About six years ago, Tessa Cigler, Hematology and Medical Oncology at Weill Cornell Medicine, recommended chemotherapy for a woman with early-stage breast cancer. The patient, intent on not losing her hair, hit the books, researching a practice in Europe whereby doctors used scalp cooling to prevent hair loss associated with chemotherapy.
“At first, I was very skeptical,” Cigler says. “But this patient was super-organized and smart and resourceful. Her efforts prompted us to extensively research scalp cooling therapy with cold caps, and we concluded that there was no harm in her trying.” Cold cap therapy is “actually quite primitive,” Cigler adds. Essentially ice caps, they have to be kept at extremely cold temperatures with dry ice, and the caps are worn before, during, and for four hours after chemotherapy, rotated every 30 minutes to keep them sufficiently cold.
“Our patient persisted,” Cigler says, “and to our and her incredible surprise and delight, she kept her hair.”
Since that first patient, Cigler has seen results again and again, first in a pilot study at Weill Cornell Medicine’s Breast Center that treated 20 women undergoing a specific chemotherapy program with the cold cap therapy. “Eighteen out of 20 women were able to keep enough of their hair that they didn’t need to wear a wig,” says Cigler. “Which is amazing, because without scalp cooling, 100 percent of women would lose 100 percent of their hair. It’s not even a question.”
The cooling is thought to work by slowing cell division in the hair follicles, reducing the attack by chemotherapy, which targets rapidly dividing cells like those in tumors. The cold caps also constrict the blood vessels in the scalp, making it more difficult for the chemotherapy drugs to access hair follicles.
The process of keeping the caps cold—requiring a special freezer and rotating the caps—was and is still cumbersome. After the pilot study, Cigler collaborated with a Swedish company, Dignitana, which has pioneered the production of DigniCaps, cold cap machines that are much easier to use and more efficient. “If you imagine one of those old fashioned hair salon machines that women used to dry their hair, DigniCaps are like a portable version of that,” Cigler says. “The women sit down, fit themselves with the cap, push start, and then they wear it through their chemotherapy and for about an hour afterward.”
“It’s well-established that women rate hair loss as one of the most dreaded side effects of chemotherapy,” says Cigler. … It’s about control…and privacy.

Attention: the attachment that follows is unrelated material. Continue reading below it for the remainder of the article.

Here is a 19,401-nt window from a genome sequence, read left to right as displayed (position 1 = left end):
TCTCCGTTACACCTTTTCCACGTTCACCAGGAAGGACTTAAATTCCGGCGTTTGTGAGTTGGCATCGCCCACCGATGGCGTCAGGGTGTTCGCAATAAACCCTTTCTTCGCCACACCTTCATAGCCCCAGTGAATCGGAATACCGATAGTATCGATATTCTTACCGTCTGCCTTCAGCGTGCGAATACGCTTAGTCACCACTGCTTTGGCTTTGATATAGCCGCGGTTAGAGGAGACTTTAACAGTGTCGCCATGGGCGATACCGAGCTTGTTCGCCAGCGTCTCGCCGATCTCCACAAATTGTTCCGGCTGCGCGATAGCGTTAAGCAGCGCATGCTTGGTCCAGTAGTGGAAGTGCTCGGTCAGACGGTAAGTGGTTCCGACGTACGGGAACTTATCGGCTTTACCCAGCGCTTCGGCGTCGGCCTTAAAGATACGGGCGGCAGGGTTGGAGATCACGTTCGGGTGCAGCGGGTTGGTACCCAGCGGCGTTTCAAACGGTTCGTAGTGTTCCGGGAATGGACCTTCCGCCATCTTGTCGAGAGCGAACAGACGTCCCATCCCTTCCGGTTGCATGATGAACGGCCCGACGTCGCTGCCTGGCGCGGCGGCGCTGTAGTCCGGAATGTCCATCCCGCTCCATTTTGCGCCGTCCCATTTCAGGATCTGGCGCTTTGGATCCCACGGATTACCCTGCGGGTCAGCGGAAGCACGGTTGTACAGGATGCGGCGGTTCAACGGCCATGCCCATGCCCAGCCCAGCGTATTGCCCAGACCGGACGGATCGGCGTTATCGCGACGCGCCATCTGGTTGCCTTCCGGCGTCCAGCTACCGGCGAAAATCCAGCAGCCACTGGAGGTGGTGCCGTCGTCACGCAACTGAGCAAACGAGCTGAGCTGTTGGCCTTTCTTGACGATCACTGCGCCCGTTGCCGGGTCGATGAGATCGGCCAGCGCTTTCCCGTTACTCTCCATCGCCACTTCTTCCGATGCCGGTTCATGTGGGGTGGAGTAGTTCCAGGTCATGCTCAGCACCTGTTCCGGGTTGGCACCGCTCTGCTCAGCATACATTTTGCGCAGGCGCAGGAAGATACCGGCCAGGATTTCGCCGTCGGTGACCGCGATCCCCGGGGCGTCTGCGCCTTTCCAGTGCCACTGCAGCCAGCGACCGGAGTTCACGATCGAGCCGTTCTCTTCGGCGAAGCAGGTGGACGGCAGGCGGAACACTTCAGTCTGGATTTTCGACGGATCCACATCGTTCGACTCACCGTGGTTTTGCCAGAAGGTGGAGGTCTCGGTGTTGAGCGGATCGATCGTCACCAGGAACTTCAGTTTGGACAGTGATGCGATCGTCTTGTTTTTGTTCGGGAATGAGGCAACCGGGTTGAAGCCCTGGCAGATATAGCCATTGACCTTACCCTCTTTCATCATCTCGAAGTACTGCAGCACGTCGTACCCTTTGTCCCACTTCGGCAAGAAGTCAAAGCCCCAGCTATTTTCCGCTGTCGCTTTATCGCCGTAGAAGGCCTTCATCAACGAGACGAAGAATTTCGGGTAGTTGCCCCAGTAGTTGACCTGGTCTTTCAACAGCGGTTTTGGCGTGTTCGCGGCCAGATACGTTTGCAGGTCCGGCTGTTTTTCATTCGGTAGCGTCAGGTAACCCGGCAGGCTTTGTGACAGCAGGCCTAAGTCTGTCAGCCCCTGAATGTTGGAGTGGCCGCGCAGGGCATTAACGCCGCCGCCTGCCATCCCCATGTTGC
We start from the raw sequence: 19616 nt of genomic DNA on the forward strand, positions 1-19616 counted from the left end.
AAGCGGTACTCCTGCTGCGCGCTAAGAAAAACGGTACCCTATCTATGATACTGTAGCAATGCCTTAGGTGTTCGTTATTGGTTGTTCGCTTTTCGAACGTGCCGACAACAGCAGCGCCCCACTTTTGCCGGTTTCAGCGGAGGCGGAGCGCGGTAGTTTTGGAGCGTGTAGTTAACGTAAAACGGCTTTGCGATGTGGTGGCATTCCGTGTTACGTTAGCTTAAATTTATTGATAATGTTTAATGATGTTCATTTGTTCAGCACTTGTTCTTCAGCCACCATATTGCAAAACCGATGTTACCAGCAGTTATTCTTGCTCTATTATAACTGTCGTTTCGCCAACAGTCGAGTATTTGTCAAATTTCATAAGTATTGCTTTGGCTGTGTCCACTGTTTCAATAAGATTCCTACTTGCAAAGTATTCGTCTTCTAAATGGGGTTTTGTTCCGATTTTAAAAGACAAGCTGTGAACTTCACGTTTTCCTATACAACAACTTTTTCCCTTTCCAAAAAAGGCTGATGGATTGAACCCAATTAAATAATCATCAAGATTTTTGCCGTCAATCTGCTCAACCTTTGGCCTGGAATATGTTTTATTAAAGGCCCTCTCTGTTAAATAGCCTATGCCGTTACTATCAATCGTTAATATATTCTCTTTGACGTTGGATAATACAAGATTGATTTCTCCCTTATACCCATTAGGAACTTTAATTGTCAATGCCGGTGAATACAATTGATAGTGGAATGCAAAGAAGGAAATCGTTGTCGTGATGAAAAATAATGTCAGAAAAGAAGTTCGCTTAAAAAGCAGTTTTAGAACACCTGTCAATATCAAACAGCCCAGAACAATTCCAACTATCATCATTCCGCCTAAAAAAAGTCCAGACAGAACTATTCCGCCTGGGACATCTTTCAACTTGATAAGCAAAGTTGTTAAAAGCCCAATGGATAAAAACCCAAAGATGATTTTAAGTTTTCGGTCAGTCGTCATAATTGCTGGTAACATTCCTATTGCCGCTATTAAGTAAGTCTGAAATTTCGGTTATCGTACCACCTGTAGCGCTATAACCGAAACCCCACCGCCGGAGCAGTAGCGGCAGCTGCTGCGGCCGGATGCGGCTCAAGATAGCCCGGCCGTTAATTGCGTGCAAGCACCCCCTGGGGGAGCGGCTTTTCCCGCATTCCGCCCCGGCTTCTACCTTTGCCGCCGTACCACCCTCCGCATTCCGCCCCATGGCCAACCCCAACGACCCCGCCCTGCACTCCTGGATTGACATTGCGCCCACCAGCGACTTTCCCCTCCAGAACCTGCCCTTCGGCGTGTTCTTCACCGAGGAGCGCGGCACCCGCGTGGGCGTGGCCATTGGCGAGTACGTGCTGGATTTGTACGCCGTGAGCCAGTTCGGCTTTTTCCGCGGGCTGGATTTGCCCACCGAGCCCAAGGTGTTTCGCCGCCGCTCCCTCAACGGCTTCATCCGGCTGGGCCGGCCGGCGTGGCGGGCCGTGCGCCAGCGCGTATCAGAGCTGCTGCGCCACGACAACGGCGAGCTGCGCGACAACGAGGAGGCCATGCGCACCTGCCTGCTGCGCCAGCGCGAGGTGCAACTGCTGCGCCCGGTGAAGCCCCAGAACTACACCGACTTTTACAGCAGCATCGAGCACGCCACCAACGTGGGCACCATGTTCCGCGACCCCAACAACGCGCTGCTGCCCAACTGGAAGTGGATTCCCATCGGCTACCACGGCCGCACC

In 2015, the Breast Center was one of five sites that participated in a study, led by University of California, San Francisco, using the DigniCaps. In total, 106 women who had been diagnosed with either stage I or II breast cancer wore the caps during their treatment. Three to six weeks after chemotherapy, 70 percent said they lost less than half of their hair. The results led to FDA (United States Federal Drug Administration) approval for marketing DigniCaps in the United States, which Cigler hopes will eventually lead to increased availability and insurance coverage.
Not Just Vanity
“It’s well-established that women rate hair loss as one of the most dreaded side effects of chemotherapy,” says Cigler. “In fact, there are some women who decline life-saving chemotherapy because of the hair loss. But I think it is much more than vanity.”
It’s about control, Cigler says, and privacy. “If your hair is gone, people know that you’re sick. You can’t conceal it,” she explains. “Keeping their hair gives patients a sense of control and a better sense of wellbeing during what is very, very difficult time in their lives.”
Hair loss can be especially difficult for younger women, who may have small children, or who are just beginning to build careers or long-term relationships. From hair loss to hormones to fertility, the issues that younger patients face are a particular focus and passion for Cigler.
“We see a sizable number of women who are diagnosed with breast cancer at a very young age, women in the 25 to 40 range, which isn’t a group that we typically think of as having breast cancer,” Cigler says. “And there are a lot of unique needs that these young women face. To be able to identify some of these issues and help women through them seems crucial.”
This interest is apparent in Cigler’s research beyond cold caps. She is involved in clinical trials that focus on breast cancers often affecting younger women. She is also collaborating with Memorial Sloan Kettering Cancer Center to try to identify factors that predict the likelihood of maintaining fertility after chemotherapy.
As a clinician, Cigler seeks to treat her patients, no matter what age, with the latest technologies and advances as well as with emotional support. “I’m very interested in improving quality of life during and beyond a diagnosis of breast cancer and how to mitigate toxicities of chemotherapy,” she says. “In taking care of my patients, I am privileged to really get to know them. Our patients say that we’re a family here, and that’s exactly how I feel.
“The truth is that breast cancer is a wonderful field because we’ve advanced so much that the vast majority of our patients are cured,” Cigler adds. “That makes it a truly rewarding and inspiring field.”